Paper lantern

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Red paper lanterns for sale in Shanghai, 2012

A paper lantern is a lantern made of thin, brightly colored paper.[1] Paper lanterns come in various shapes and sizes, as well as various methods of construction. In their simplest form, they are simply a paper bag with a candle placed inside, although more complicated lanterns consist of a collapsible bamboo or metal frame of hoops covered with tough paper.

Origin[edit]

Paper lanterns are likely derived from earlier lanterns that used other types of translucent material like silk, horn, or animal skin. Papermarking technology originated from China from at least AD 105 during the Eastern Han Dynasty,[2][3] but it is unknown exactly when paper became used for lanterns. Poems about paper lanterns start to appear in Chinese history at around the 6th century. [2] Paper lanterns were common by the time of the Tang Dynasty (AD 690–705), and it was during this period that the first annual lantern festival was established.[2]

Types[edit]

There are three general types of paper lanterns, they are:

  • Hanging lantern - the basic type of paper lantern used for illumination. They are meant to be carried, hung, or mounted on stands.
  • Sky lantern - a small hot air balloon made of paper, with an opening at the bottom where a small fire is suspended. Also known as "flying lanterns", "sky candles" or "fire balloons."
  • Water lantern - paper lanterns that float on the surface of water.

By region[edit]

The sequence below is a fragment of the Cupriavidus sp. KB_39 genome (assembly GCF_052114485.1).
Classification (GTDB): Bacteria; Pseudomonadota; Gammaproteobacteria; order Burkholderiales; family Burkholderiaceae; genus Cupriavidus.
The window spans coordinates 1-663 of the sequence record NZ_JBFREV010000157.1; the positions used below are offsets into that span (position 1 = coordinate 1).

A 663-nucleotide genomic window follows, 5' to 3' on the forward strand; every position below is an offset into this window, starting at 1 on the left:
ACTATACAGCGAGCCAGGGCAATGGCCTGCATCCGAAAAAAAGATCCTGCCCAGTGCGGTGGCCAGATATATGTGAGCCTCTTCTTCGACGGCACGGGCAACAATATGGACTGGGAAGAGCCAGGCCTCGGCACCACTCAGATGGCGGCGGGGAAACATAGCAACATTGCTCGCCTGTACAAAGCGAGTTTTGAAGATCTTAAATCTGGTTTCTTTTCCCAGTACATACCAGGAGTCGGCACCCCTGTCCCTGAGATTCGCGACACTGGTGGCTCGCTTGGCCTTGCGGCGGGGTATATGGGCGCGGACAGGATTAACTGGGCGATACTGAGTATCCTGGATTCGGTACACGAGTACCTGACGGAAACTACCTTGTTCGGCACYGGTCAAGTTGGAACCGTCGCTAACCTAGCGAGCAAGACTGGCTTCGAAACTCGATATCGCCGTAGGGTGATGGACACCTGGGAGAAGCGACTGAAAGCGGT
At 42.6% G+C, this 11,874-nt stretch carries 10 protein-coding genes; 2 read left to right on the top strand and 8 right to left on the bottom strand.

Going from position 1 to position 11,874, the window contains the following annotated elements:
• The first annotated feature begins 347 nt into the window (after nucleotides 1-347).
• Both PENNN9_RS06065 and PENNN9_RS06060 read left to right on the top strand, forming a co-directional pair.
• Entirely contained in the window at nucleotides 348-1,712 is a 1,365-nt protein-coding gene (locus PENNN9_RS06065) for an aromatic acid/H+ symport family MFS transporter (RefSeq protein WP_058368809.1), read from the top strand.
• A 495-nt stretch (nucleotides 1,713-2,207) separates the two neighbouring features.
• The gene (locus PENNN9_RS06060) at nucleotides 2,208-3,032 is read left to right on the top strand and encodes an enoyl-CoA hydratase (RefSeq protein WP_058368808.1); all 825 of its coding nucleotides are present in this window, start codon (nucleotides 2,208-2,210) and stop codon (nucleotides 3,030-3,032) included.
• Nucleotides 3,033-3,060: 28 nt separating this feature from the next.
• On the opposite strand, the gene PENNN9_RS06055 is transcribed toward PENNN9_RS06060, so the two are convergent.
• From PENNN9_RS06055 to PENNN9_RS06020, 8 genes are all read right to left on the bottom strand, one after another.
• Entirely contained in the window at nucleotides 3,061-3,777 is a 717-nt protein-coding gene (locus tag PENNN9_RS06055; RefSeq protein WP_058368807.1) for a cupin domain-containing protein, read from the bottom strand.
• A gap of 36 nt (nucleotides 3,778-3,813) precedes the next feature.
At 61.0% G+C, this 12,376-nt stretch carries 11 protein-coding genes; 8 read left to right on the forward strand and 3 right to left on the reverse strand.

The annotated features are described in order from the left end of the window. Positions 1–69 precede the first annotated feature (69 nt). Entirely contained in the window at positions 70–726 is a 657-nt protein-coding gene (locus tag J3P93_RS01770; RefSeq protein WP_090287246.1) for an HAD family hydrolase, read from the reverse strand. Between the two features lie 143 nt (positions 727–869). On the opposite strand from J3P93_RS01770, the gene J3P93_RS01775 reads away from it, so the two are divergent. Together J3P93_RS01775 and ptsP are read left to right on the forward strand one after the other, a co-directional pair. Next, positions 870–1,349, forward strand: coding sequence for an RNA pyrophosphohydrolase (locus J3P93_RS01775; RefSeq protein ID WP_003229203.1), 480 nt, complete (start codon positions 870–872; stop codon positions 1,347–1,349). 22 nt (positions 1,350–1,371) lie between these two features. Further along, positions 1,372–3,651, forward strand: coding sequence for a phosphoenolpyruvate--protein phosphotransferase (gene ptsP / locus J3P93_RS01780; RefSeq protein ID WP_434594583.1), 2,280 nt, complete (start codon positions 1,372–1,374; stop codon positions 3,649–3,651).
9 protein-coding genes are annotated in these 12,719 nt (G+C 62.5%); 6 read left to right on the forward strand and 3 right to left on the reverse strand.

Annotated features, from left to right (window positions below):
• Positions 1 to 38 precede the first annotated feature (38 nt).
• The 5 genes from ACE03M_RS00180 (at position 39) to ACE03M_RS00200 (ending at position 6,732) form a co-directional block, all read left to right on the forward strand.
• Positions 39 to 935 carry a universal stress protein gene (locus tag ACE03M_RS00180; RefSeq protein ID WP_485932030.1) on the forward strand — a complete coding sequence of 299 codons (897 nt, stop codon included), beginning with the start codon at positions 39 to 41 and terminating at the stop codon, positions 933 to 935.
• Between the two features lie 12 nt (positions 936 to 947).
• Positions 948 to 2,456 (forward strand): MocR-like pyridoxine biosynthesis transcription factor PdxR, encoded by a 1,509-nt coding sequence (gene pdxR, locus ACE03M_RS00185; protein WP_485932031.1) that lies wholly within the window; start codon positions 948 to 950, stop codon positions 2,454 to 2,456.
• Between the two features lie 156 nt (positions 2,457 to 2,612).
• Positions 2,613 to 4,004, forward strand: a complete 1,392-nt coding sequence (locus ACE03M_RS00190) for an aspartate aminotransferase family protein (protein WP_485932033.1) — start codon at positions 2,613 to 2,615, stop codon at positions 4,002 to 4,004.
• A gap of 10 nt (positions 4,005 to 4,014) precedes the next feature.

In addition to everyday usage as a light source in the past, paper lanterns are commonly associated with festivals in East Asian, Southeast Asian, and South Asian cultures.

East Asia[edit]

China & Taiwan[edit]

Paper lanterns are called Dēnglóng (simplified Chinese: 灯笼; traditional Chinese: 燈籠) in China.

Japan[edit]

In Japan the traditional styles include bonbori and chōchin and there is a special style of lettering called chōchin moji used to write on them.

Southeast Asia[edit]

Philippines[edit]

In the Philippines, a traditional paper lantern is the parol, which is regarded an iconic symbol of Filipino Christmas. Traditionally constructed using bamboo and Japanese paper, modern parols have been made using other materials such as plastic, metal, and capiz shells. Its most-common form is a five-pointed star, although it can come in various shapes and sizes.[4][5][6]

The parol is a traditional part of the Las Posadas Christmas procession during the Spanish colonial period of the Philippines. It was initially rectangular or oblong in shape but eventually came to be made in various shapes. It became standardized to a five-pointed star (symbolizing the Star of Bethlehem) during the American colonial period.[7]

Thailand[edit]

During the Yi Pengfestival of Thailand, some people also decorate their houses, gardens, and temples with khom fai (Thai: โคมไฟ), intricately shaped paper lanterns which take on different forms. Khom thue (Thai: โคมถือ) are lanterns which are carried around hanging from a stick, khom khwaen (Thai: โคมแขวน) are the hanging lanterns, and khom pariwat (Thai: โคมปริวรรต), which are placed at temples and which revolve due to the heat of the candle inside. The most elaborate Yi Peng celebrations can be seen in Chiang Mai,[8] the ancient capital of the former Lanna kingdom, where now both Loi Krathong and Yi Peng are celebrated at the same time resulting in lights floating on the waters, lights hanging from trees/buildings or standing on walls, and lights floating in the sky. The tradition of Yi Peng was also adopted by certain parts of Laos during the 16th century.